The Joseph Group

Weeks Where Decades Happen

May 22, 2020

To Inform:

“There are decades where nothing happens, and then there are weeks where decades happen”.

This quote, attributed to Vladimir Lenin, rings particularly true today. For long stretches of time, the social, political, and economic arrangements of a society operate within ranges that all participants can at least recognize if not agree with. The “weeks where decades happen” throw that order out of balance. It’s harder to see this early how changes to the social and political order play out, but we’re getting a very good glimpse of how the economic order is changing. We’ve touched on this in previous Wealth Notes and in our Portfolios at Your Place calls. Today I’ll touch on a few brief topics and how what’s playing out in the economic sphere may affect your investments. We’ll start with a look at housing, followed by a look at oil markets, and wrap up with a question about inflation.

The Housing Market

Is what’s happening today likely to dramatically upset or change the housing market? We all know that housing was the epicenter of the previous recession for reasons that don’t need repeating. A recovery in housing only took place when excess supply was worked off, higher borrowing standards were implemented, and new development took place at a more sustainable pace. While there may be some dislocation given society’s increased propensity to work from home, the housing market is in a much healthier position than it was in the late 2000s. The accompanying chart from one of the economic research firms we follow illustrates just how different things are today in the housing market. The bottom of the chart shows the inventory of new and existing homes for sale as a percentage of the nation’s total housing stock. At its peak in the late 2000s this number stood at nearly 3.5%. Today that number is closer to 1.5%. It will be difficult to see a tremendous decline in housing prices with supply so low.

Source: BCA Research


The Energy Market

An area of the economy that is much more likely to be impacted by a global pandemic is the energy market. The one-two punch of demand destruction like we’ve never seen and the decision made by the Saudis earlier this year to keep the spigots open certainly qualifies as a “week in which decades occur” kind of event. In April, the supply/demand imbalance was so severe that the May contract for WTI oil went deeply negative for the first time in history. The likely result of this is higher prices at some point in the future. An old adage in the oil market goes like this, “The cure for low oil prices is low oil prices.” This tends to be the case because low oil prices lead to a reduction in exploration and production, eventually reducing supply. We’re seeing signs of that beginning to take place. The accompanying chart shows the swift decline in drilling rig counts in the US year to date. This trend isn’t unique to the United States. Around the world, energy companies are cutting capital expenditures to the bone. It may take some time to play out, but eventually these reductions are likely to weigh on supply.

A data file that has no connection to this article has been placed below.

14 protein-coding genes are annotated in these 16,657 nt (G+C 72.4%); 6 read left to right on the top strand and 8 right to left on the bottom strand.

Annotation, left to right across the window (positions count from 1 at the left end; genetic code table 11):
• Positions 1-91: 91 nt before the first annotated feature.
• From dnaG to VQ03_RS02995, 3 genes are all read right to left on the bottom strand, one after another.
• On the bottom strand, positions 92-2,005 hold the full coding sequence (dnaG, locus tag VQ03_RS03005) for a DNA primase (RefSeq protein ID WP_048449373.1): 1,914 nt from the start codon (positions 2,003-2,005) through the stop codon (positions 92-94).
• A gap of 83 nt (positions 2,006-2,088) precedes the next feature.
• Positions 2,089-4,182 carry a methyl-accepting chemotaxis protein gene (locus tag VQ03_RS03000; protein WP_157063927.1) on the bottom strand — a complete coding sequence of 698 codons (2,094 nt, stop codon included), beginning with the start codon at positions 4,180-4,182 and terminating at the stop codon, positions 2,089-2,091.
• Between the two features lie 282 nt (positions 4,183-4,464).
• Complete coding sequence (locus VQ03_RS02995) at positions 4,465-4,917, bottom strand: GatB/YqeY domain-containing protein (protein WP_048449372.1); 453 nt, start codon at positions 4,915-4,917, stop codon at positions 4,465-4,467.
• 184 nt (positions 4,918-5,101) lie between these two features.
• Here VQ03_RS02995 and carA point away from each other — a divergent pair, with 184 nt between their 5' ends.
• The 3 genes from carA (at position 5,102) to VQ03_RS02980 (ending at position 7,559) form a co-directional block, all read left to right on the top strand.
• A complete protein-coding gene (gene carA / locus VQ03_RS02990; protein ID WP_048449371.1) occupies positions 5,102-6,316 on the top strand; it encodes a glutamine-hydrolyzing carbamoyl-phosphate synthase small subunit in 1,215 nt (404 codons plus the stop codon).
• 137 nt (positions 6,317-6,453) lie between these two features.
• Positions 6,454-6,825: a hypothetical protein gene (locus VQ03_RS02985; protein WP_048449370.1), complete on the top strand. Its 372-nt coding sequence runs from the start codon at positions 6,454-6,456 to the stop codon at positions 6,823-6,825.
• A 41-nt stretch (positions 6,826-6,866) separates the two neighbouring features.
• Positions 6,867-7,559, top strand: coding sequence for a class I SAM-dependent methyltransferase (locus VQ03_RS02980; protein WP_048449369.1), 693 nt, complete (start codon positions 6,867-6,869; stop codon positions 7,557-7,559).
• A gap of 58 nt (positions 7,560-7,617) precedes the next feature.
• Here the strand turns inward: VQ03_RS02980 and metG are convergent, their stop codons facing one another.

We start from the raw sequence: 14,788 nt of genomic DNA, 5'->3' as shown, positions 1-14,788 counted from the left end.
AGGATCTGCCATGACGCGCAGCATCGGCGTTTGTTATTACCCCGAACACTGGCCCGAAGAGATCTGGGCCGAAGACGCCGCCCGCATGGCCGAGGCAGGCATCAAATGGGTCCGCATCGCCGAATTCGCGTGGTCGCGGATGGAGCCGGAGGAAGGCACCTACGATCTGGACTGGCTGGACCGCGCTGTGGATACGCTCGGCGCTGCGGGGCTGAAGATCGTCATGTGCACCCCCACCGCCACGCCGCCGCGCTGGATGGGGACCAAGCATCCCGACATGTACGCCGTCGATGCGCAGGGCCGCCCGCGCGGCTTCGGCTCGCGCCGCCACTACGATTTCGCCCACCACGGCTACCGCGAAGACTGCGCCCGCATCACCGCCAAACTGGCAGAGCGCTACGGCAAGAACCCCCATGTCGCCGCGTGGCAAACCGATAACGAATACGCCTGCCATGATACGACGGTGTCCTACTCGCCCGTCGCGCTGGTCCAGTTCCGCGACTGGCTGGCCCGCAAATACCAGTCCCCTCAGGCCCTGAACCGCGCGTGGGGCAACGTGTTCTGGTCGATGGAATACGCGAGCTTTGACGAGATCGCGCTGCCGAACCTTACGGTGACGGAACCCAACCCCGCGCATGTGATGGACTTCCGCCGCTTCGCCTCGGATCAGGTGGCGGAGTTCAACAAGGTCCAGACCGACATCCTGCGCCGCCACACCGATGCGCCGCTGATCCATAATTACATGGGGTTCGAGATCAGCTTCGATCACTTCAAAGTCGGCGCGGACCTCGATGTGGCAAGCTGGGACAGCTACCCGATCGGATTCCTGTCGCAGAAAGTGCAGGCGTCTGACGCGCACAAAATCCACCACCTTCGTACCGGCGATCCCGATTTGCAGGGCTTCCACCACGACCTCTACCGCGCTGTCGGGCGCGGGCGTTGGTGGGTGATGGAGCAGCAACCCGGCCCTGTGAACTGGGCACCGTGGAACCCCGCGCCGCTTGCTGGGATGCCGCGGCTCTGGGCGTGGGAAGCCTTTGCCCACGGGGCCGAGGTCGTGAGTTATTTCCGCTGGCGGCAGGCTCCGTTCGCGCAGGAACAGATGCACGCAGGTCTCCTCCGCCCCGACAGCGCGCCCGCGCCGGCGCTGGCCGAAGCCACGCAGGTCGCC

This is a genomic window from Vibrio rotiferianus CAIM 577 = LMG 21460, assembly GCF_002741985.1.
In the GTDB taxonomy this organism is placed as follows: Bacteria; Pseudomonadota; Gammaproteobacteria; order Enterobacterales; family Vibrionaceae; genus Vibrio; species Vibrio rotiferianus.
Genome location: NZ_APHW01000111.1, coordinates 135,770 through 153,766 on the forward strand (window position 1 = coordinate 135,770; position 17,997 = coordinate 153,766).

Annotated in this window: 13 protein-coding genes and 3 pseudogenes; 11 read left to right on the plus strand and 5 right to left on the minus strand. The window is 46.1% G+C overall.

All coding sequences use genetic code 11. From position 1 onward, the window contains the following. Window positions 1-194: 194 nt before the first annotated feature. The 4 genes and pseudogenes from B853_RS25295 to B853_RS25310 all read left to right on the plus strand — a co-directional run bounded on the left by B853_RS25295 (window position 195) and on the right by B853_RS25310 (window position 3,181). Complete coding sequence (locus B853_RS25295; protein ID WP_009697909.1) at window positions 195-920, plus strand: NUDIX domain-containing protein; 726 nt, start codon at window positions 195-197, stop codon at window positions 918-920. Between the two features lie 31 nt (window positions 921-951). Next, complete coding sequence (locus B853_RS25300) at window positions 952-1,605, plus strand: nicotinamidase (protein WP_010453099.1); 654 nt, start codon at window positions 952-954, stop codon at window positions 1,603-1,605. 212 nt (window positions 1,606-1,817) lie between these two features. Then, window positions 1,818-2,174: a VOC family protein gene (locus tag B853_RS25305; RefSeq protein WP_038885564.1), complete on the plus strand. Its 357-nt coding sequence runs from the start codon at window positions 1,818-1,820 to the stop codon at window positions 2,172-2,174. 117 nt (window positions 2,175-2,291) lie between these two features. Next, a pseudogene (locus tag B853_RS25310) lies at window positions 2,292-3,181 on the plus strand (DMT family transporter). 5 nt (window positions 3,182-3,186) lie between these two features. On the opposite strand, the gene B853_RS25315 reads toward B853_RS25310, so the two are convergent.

Source: Wall Street Journal


Should We Worry About Inflation?

Finally, I want to touch briefly on the question of inflation. Outside of the “food at home” category, inflation is largely muted in the US. It’s been low for a number of years and is likely to stay low for the foreseeable future. You might wonder how inflation can’t be happening amidst this unprecedented amount of monetary expansion and fiscal stimulus. A simple way to think about it is to consider that in addition to the supply of money, a key determinant to changes in the price level is the velocity of money. The velocity of money measures how many times a unit of currency is “turned over” or used to purchase goods in a year. The graph below from the Federal Reserve Bank of St. Louis shows that the velocity of money is lower than it has ever been over the last 60 years. The “why” behind this graph is for another day, but the immediate takeaway is that for as long as this measure remains subdued, inflation is unlikely to move materially higher.

Source: Federal Reserve Bank of St. Louis


We’ve had the good fortune at TJG to be able to watch these events unfold with the support of you, our clients, and the benefit of conviction in our process. We know this is a tremendously unsettling time and that many things we’ve taken for granted will look different for a while, but in time some of those things will go “back to normal.” The things that have been fundamentally altered by this pandemic require us to ask a lot of questions, seek a variety of viewpoints, and ultimately chart a course that allows us to continue to deliver on our mission of “Helping our clients create great lives, one story at a time.”